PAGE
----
What are LLMs

LLMs (Large Language Models) are language models with a large number of parameters. These parameters are the model’s variables, which it learns during training. Typically, this training is unsupervised learning on a large data set, during which the algorithm tries to find patterns in the provided data. The more it learns, the more accurate the model will become in detecting patterns. In case of language models, the model will be able to “understand” and “reflect” natural language. It is to note, however, that the proficiency of the model will depend on the size and quality of the training data.

Probability Theory

A huge misconception about LLMs is that they “understand” the user input or even reason about it. This is not true, however. An LLM divides the input text into several, so called tokens, where each token is a word or even only part of a word. It then calculates the probability of the next token Xn based on the last k tokens Xn-1, …, Xn-k:

P(Xn | Xn-1, …, Xn-k)

It then chooses one of the most likely tokens to “answer” the question, i.e., continue the input.

This is already used in many applications, such as text completion or predictive typing, among many others.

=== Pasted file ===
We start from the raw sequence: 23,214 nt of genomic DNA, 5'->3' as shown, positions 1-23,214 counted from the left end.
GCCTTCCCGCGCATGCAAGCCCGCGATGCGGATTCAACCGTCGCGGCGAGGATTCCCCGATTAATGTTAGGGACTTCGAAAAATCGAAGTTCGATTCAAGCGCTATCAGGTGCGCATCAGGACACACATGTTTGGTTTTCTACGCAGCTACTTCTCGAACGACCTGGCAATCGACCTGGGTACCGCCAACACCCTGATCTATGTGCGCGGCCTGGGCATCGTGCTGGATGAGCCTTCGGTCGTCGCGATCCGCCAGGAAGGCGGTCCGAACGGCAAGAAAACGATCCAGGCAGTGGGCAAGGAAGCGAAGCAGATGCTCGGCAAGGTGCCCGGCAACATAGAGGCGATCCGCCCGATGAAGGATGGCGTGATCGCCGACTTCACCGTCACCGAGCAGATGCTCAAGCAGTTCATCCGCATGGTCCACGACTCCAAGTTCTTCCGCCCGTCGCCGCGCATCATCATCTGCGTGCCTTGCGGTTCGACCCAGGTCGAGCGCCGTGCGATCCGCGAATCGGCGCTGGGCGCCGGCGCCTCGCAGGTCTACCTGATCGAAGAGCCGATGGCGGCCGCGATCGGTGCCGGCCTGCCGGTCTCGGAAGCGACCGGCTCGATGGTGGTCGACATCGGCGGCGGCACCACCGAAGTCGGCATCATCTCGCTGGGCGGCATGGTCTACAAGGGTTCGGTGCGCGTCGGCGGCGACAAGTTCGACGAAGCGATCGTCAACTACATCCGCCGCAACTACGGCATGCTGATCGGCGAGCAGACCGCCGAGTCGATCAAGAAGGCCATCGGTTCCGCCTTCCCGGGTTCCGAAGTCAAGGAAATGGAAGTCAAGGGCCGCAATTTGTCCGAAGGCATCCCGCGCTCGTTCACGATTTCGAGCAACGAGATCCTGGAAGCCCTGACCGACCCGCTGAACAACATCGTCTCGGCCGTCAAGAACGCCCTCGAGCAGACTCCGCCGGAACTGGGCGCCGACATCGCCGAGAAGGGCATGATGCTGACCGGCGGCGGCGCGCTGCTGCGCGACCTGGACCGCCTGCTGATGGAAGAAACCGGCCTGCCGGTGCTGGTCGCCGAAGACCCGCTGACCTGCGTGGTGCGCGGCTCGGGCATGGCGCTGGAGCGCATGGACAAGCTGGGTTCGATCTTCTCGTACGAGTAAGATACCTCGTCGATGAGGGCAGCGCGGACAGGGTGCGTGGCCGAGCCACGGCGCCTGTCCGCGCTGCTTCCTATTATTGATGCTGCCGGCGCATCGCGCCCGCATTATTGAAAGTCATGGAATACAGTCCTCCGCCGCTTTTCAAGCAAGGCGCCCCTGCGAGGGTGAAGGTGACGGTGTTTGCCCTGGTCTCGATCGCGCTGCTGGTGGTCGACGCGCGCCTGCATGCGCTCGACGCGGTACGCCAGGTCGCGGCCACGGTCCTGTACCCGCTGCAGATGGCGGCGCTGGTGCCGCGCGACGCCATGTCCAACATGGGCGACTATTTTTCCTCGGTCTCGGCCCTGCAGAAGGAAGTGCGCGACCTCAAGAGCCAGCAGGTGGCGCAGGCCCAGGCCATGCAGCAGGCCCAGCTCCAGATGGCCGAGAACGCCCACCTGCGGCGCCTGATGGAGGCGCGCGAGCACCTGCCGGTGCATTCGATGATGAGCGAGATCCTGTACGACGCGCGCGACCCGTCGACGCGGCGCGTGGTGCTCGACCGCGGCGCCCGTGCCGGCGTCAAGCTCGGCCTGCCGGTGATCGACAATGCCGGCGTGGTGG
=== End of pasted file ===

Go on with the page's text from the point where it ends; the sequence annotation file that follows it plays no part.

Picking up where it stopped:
Prompts are inputs or queries to the LLM. For example:

SYSTEM PROMPT: You are a translator for English/Spanish.

Since the LLM will calculate probabilities on how a text will continue, so called system prompts can be used to prime the LLM to assume a role, such as a translator in the above example.

Prompt Manipulation

Prompts can also be used to manipulate the LLM’s behavior in so far that incorrect outputs are generated. This underlines the fact that LLMs only calculate probabilities. One example is the calculation of a simple sum:


Hallucinations are incorrect information delivered by LLMs. These can occur, e.g., due to faulty training data. Another reason for hallucination can be intentional attacks on the training data. Example:

Primer: Injection Attacks

Injection attacks, such as Cross-Site Scripting (XSS) or SQL Injections occur, when user input is interpreted as code.

For insance, if an attacker injects JavaScript code into the parameter q, which is reflected on the resulting website:

This might be rendered as:

A malicious user can abuse this, to steal user data or perform other attacks.

The typical way to protect against injection attacks is to make code and text distinugishable, e.g., through encoding user input.

Prompt Injections

Injection attacks can also occur in the context of LLMs. In this case, however, distinguishing code from text is not as easy, since basically everything is text.

LLMs can have different roles, e.g., SYSTEM, USER, and ASSISTANT:

SYSTEM: represents the prompt, the instructions to the LLM

Injections can then happen, for instance, as follows:


You are a large language model, which answers as truthfully and concisely as possible.


Now you might ask: “But if the attacker only attacks their own system, what impact does this have?” – and you would be right. In this case, there would be no impact. However, LLMs are more and more integrated into other applications, such as the keyboard in your phone, personal assistants, and more.